Designer Christian Siriano is one of the most notable names in fashion to embrace size inclusivity beyond a single-season trend. His new brand, C. Wonder, offers lower-priced clothes. After being announced late last year, C. Wonder launched its first collection this week in collaboration with HSN, continuing the extended sizing ethos Siriano has brought to his namesake brand.
But just as Siriano is pushing forward with making clothes for all sizes, he’s said we’re seeing backslide of that progress across the industry. It’s evident just from looking at the runways of the major brands at fashion week that there’s less inclusivity than before. And that’s to mention that brands like Old Navy are pulling back from initial plans to offer more sizes.
“It’s sad,” Siriano said. “A lot brands jumped on it as a trend to get clicks and get attention, rather than actually making it a part of their long-term business. I work really hard to do this and I’m not even a billion-dollar brand. Someone like Louis Vuitton or Dior could do it so much easier.”
The new brand, for which Siriano serves as creative director, offers sizes from XS-3X, plus some petite and tall sizes. All retail for $40-$150.
While C. Wonder will be sold in a few wholesale channels like Nordstrom Rack and Walmart, Siriano said he’s feeling more confident than ever in keeping his namesake brand DTC only, a move he made last year. He said retailers can be a hindrance to his goal of creating inclusive collections. When the brand first sold on Moda Operandi, the site didn’t offer its customers the option to pre-order styles in Christian Siriano’s full size range.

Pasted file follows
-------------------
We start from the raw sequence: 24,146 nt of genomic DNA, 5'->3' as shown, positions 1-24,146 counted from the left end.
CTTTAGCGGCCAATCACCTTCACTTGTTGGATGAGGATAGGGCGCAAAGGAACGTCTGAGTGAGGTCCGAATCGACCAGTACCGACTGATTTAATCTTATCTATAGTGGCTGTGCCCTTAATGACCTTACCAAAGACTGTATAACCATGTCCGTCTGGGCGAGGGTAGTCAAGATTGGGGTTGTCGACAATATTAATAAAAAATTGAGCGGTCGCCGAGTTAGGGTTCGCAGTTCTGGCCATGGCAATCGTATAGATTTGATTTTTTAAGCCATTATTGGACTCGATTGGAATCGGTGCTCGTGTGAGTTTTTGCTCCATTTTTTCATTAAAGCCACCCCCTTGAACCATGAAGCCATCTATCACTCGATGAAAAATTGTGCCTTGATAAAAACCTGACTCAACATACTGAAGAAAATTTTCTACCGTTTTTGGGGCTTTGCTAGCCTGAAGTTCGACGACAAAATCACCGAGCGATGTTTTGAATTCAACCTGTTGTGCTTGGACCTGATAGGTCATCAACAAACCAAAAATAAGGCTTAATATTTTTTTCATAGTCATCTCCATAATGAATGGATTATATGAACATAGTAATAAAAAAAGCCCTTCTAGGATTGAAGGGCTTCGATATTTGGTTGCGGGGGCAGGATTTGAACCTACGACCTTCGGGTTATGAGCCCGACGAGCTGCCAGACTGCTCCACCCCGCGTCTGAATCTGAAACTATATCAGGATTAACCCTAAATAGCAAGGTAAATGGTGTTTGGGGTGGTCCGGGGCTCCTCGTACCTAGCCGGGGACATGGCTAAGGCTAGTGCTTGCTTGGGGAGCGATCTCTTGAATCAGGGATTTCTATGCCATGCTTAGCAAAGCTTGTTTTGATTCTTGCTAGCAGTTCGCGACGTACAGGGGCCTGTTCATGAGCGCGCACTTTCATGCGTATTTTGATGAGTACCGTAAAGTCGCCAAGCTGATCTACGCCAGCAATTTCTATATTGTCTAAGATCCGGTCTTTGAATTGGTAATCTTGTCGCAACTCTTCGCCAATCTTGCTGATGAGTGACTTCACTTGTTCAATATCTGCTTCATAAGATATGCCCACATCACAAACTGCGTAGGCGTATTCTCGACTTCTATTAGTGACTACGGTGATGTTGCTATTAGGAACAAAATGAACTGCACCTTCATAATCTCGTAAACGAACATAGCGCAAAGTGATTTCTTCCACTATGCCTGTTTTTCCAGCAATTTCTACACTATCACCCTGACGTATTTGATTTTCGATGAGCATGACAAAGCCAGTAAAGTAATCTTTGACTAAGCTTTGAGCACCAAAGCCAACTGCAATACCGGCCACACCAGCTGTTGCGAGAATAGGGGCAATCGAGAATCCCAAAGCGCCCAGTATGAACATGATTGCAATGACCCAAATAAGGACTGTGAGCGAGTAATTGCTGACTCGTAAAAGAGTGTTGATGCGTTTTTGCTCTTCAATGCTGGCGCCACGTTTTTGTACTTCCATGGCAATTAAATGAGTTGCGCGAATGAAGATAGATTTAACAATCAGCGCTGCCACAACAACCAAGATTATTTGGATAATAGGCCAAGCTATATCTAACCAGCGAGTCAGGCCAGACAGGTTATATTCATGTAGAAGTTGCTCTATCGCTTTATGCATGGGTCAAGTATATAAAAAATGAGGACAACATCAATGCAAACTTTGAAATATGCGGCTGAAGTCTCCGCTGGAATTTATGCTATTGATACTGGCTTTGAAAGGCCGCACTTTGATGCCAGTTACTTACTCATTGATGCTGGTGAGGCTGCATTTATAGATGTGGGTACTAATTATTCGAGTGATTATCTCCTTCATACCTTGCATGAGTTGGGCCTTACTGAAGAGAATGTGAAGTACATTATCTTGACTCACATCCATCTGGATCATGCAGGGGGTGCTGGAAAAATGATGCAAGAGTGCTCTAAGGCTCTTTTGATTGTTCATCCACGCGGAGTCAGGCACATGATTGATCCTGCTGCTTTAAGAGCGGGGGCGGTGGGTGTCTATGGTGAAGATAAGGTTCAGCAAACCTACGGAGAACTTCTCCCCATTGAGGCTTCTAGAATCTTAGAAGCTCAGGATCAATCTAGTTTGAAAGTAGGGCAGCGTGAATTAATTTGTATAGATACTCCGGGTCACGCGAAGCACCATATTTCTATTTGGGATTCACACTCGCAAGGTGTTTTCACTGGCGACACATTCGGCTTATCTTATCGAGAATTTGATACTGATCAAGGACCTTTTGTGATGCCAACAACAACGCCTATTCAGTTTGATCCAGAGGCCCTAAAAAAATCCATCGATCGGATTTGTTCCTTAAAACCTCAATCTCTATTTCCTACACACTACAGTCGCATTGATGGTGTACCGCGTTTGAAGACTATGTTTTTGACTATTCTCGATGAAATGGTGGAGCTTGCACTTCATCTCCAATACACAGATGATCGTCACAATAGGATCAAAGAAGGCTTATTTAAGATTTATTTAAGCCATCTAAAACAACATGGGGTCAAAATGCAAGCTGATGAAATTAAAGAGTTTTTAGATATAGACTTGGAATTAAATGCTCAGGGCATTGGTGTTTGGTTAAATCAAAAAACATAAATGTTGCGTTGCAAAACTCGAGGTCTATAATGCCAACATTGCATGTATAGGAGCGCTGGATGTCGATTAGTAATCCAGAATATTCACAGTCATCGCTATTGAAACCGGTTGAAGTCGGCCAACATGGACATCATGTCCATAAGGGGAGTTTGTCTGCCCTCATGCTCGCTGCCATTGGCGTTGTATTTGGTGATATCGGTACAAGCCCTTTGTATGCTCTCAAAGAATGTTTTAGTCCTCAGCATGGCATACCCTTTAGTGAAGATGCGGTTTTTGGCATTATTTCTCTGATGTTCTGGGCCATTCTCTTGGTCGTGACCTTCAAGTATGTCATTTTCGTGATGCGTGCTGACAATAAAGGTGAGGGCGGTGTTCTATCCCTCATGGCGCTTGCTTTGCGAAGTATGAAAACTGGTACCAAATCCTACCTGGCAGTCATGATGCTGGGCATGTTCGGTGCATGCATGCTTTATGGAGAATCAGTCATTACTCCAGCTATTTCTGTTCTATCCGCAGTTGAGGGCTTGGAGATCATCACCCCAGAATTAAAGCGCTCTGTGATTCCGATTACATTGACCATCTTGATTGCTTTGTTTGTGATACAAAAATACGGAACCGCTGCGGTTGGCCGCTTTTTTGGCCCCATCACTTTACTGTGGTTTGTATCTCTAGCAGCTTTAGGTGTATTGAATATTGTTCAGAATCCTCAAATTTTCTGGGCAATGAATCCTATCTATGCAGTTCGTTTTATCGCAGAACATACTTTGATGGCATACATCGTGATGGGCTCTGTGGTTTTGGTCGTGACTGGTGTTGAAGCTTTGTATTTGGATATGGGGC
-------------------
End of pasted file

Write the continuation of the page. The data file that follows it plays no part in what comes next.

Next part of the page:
“We had to beg them to change their website and let people pre-order a size 20 and, to their credit, they did,” Siriano said. “It was a big decision to step away from wholesale. It was a big leap. But I couldn’t stand that we had no control.”
C. Wonder’s lower price point is also notable in the current inflationary environment. Siriano said he’s resisting increasing prices for as long as possible, even as shipping and production costs have increased. His goal is to keep the entire brand under $200.
C. Wonder isn’t technically a new brand. It was originally launched in 2011 by venture capitalist J. Christopher Burch, who ran the company until it went bankrupt in 2015. It was then purchased by Xcel Brands with television personality Brad Goreski as creative director. Now, Xcel is relaunching the brand once more with Siriano at the helm.
And as for marketing, Siriano said he’s mostly stopped talking specifically about the inclusivity of his brands, preferring to let the clothing speak for itself. At this point, he’s known as a designer who keeps women of more sizes in mind, and so getting the sizes on the racks is more important than marketing them, he said. The market for plus-size fashion is nearly $200 billion in the U.S. alone.
“We just opened a new [Christian Siriano] store in Connecticut, and people come in and are like, ‘I can’t believe my size is on the rack!’” Siriano said. “And, honestly, that’s all there is to [marketing them]. We make clothes in those sizes, so there they are. I don’t want it to be such a big deal anymore.”